Cornelia H., age 26, North Carolina

Very cold this morning with a slight skift of snow on the ground but clear. Warm after the sun got up. Wind all day from the North. Fannie & Jinnie breaking wool all day, at least till time for them to go to wash. Sam & others slaughtered a beef this morning. Mr. Henry gave John a thrashing this morning for some stealing from a waggoner that camped up at Mrs. Branton’s last night. Mr. Henry went to Asheville this morning, did not get back till sun down. Mr. George Peake came just before he did. He stays here tonight. Very cool this evening. Fannie cleaned the tripe after dinner. Mr. Henry will start Tuesday with his hogs over the Mountain to feed them at Blythe’s. He got 1000 bu. corn of him for 1200$. He will stay over there a good part of the time I expect. He bought twenty of A. B. Jones today.

*(Fear in North Carolina: The Civil War Journals and Letters of the Henry Family, Eds. Karen L. Clinard and Richard Russell, used with permission.)

Henry S., age 26, Michigan

Took some letters up to the Court House this morning to have them mailed.  Sawed wood and drew some up to the house.  Commenced on my 3rd weeks teaching this afternoon.  I am very tired tonight.

*(R. Henry Scadin Collection, D.H. Ramsey Library Special Collections, UNC Asheville)

Marcy S., age 62, North Carolina

Yesterday I talked with Brother Oscar and Sister Nellie about Mark and Sandra W. In his last letter Mark asked if he could bring Sandra W. to Tarboro so that we could meet her. Emily and Sarah will probably come, too, and I wasn’t just sure whether I could open my heart and home to Sandra or not. “To make a long story short” Oscar and Nellie pointed out that Jesus loved sinners and that love is capable of breaking down a person’s resistance much more than judgment and condemnation. Mark knows how I feel about his living in adultery with Sandra, but I am still to love him and her without condemnation.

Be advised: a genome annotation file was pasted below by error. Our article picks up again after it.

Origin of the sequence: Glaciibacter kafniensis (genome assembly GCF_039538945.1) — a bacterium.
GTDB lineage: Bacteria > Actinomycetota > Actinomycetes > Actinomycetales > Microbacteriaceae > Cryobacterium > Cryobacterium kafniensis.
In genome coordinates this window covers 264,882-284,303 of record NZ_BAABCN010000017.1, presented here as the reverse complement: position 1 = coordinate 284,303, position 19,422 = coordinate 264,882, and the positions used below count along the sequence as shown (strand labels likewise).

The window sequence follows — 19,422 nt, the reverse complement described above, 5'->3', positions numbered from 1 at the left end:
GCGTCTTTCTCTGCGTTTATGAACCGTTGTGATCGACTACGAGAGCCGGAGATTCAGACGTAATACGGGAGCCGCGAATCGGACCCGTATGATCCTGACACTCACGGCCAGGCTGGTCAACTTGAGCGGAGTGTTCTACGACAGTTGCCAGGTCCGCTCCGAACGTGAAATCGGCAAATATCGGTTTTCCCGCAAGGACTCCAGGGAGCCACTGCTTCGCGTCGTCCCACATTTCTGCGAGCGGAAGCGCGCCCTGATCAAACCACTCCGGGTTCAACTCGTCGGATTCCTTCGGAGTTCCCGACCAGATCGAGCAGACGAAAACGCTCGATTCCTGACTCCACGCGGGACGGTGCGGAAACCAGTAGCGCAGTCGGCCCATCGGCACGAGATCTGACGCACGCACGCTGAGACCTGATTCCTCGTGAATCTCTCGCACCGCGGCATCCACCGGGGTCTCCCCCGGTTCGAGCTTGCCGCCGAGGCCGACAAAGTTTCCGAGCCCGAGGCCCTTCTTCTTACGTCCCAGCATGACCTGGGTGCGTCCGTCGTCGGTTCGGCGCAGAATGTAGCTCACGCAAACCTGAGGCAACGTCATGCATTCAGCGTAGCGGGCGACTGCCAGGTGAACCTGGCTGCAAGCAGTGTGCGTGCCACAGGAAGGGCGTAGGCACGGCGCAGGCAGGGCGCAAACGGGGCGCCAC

Thank You, Lord Jesus, for changing my heart attitude toward them.

Laura M., age 14, North Carolina

Me and Courtney argued about friends and who has less. God, that’s fucked and she agreed and we stopped. Me and Shannon missed the bus. I told her second period about the transfer thing and it didn’t seem to phase her a bit. I walked down my old hall while we waited for Mom to come. Then I walked down the hall I’m in this year. It feels like 2 different schools. I got really sad. Came home and slept till dinner. Pizza. I’ve had applesauce and pizza today and I’m glad. Went to see “Yellow Boat” play.

Samuel P., age 27, London

This morning Sir Wm. and the Treasurer and I went by barge with Sir Wm. Doyleyand Mr. Prin to Deptford, to pay off the Henrietta, and had a good dinner. I went to Mr. Davys’s and saw his house (where I was once before a great while ago) and I found him a very pretty man. In the afternoon Commissioner Pett and I went on board the yacht, which indeed is one of the finest things that ever I saw for neatness and room in so small a vessel. Mr. Pett is to make one to outdo this for the honour of his country, which I fear he will scarce better.